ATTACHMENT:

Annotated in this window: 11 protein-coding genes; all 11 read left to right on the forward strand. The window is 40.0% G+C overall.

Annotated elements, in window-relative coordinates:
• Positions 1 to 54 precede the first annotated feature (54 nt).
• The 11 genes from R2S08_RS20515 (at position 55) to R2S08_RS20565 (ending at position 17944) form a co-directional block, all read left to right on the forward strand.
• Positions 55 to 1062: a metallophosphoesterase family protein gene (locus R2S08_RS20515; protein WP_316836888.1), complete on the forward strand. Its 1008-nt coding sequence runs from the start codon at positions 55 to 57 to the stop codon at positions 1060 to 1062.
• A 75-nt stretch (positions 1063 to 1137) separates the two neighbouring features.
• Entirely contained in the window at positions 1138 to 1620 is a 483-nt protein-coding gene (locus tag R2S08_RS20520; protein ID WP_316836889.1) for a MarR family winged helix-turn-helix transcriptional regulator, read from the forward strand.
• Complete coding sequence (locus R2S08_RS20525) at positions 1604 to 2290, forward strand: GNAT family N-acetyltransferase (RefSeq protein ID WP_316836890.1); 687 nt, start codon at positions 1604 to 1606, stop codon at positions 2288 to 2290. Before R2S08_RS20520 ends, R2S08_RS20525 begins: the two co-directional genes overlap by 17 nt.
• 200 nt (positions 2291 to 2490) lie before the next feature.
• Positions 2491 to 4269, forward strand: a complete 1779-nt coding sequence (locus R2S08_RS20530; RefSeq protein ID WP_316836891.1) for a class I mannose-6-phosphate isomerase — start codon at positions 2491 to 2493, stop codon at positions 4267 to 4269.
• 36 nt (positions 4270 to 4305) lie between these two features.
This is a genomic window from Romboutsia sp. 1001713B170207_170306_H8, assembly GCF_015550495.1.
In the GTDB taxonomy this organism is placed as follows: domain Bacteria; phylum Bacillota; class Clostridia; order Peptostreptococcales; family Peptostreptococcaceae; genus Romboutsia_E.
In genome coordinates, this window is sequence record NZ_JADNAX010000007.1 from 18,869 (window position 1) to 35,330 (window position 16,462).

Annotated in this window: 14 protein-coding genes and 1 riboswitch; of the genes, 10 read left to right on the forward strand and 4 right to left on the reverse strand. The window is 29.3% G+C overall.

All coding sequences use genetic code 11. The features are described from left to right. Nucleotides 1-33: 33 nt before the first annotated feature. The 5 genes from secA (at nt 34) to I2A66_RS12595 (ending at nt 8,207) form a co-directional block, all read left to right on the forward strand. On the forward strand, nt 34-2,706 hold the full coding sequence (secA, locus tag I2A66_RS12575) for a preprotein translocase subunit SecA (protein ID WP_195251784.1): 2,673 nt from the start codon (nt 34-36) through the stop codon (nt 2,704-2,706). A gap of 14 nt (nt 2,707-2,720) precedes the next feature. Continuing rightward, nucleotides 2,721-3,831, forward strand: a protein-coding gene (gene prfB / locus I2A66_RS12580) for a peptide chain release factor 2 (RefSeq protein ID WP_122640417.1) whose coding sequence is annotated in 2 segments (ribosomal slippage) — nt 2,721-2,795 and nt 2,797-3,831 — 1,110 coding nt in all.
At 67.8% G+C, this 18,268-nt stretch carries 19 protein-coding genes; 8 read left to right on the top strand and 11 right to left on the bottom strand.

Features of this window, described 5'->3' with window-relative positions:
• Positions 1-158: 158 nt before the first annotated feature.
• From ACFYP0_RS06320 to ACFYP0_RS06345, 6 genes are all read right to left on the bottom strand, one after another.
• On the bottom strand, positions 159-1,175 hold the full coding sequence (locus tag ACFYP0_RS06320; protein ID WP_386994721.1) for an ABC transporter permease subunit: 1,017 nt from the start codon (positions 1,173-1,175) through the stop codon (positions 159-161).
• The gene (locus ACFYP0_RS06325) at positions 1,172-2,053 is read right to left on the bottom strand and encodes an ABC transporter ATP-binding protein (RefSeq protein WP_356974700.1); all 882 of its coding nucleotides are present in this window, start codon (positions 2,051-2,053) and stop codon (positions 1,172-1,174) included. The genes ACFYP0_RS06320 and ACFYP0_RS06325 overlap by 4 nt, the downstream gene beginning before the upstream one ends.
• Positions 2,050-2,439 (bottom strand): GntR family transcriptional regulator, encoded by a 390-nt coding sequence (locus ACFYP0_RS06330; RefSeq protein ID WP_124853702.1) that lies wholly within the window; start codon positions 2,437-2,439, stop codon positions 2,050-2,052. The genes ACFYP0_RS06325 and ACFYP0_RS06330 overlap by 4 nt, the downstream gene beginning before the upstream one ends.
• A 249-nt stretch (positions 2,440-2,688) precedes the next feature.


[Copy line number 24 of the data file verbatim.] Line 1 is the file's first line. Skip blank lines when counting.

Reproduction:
• A 249-nt stretch (positions 2,440-2,688) precedes the next feature.